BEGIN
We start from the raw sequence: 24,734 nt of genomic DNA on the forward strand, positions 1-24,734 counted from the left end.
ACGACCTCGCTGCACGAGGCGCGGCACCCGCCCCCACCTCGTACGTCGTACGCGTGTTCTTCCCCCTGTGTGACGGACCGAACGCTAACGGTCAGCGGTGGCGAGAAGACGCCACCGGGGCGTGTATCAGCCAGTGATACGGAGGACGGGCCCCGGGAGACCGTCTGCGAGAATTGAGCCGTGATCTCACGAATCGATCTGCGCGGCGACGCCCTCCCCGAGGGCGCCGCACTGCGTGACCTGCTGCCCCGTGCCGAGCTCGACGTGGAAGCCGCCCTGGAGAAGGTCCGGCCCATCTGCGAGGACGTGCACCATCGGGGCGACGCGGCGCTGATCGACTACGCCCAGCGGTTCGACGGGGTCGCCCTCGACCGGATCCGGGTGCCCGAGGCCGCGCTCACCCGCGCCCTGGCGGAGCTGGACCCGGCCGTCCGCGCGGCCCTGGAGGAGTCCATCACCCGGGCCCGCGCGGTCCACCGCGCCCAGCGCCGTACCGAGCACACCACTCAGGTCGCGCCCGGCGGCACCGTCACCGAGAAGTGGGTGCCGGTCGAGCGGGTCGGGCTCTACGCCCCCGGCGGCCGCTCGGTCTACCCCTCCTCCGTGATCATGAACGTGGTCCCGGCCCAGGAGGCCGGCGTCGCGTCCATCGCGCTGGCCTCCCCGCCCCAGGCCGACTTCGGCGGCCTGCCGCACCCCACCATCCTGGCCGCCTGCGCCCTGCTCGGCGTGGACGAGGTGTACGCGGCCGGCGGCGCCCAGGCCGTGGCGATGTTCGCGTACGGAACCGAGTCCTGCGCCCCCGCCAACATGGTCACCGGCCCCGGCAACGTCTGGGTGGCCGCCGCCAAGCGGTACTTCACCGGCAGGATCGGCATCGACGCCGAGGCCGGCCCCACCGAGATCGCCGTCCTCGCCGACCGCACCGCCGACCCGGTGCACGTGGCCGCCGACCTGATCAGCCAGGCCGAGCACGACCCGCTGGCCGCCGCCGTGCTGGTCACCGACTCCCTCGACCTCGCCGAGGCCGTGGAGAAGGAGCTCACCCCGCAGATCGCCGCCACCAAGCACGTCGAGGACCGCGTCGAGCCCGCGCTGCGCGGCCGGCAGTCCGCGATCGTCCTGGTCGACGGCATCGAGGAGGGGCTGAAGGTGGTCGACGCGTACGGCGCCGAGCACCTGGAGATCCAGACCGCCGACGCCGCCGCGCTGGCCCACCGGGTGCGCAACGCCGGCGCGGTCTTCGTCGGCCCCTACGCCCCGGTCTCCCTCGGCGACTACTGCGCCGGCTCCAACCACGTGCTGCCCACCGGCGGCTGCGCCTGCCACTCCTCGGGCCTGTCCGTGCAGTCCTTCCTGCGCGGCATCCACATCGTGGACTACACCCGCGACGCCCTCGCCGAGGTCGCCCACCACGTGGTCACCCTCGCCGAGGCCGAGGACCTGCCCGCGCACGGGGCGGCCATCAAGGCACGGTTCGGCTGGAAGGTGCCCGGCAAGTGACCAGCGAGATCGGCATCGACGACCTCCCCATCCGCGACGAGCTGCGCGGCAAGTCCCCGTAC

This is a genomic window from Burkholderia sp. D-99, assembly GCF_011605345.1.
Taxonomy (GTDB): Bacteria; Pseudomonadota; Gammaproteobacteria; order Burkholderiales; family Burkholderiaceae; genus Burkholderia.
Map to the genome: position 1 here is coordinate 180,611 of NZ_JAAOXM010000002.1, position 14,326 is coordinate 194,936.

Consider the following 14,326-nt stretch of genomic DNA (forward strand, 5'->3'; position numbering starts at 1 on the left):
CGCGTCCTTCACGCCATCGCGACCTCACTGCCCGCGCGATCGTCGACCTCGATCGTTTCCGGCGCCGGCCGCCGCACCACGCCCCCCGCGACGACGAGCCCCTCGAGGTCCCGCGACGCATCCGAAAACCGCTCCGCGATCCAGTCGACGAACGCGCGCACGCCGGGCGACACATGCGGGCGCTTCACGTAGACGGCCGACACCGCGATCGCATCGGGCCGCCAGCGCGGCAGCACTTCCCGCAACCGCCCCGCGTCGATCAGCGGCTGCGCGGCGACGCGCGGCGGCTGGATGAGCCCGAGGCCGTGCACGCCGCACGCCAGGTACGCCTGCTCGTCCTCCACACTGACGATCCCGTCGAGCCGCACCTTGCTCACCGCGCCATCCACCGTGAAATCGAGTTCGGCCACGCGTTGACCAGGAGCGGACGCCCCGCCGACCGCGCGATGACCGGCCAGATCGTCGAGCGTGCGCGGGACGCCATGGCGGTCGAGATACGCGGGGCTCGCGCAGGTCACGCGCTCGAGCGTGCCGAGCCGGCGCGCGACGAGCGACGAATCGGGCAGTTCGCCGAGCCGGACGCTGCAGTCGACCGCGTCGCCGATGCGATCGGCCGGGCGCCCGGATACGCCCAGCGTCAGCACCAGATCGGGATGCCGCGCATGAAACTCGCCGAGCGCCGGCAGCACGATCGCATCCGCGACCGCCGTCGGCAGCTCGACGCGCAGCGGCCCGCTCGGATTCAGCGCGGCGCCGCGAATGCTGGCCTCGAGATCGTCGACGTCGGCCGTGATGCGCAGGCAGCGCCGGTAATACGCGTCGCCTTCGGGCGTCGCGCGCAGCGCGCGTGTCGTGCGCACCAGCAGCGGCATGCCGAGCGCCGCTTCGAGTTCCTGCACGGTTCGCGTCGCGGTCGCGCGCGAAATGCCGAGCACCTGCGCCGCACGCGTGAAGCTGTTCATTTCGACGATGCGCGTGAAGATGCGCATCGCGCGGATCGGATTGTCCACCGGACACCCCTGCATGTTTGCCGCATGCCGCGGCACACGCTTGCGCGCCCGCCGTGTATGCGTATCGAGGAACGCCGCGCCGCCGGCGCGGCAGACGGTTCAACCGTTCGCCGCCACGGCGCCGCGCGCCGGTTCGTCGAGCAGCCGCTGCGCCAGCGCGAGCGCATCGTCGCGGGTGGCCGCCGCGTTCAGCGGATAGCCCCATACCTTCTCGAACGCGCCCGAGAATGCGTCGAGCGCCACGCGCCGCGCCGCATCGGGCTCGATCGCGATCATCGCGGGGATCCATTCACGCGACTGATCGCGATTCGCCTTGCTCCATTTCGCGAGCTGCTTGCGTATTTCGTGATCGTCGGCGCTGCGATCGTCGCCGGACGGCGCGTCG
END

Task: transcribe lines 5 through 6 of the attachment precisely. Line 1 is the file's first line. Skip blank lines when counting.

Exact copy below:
Map to the genome: position 1 here is coordinate 180,611 of NZ_JAAOXM010000002.1, position 14,326 is coordinate 194,936.

Consider the following 14,326-nt stretch of genomic DNA (forward strand, 5'->3'; position numbering starts at 1 on the left):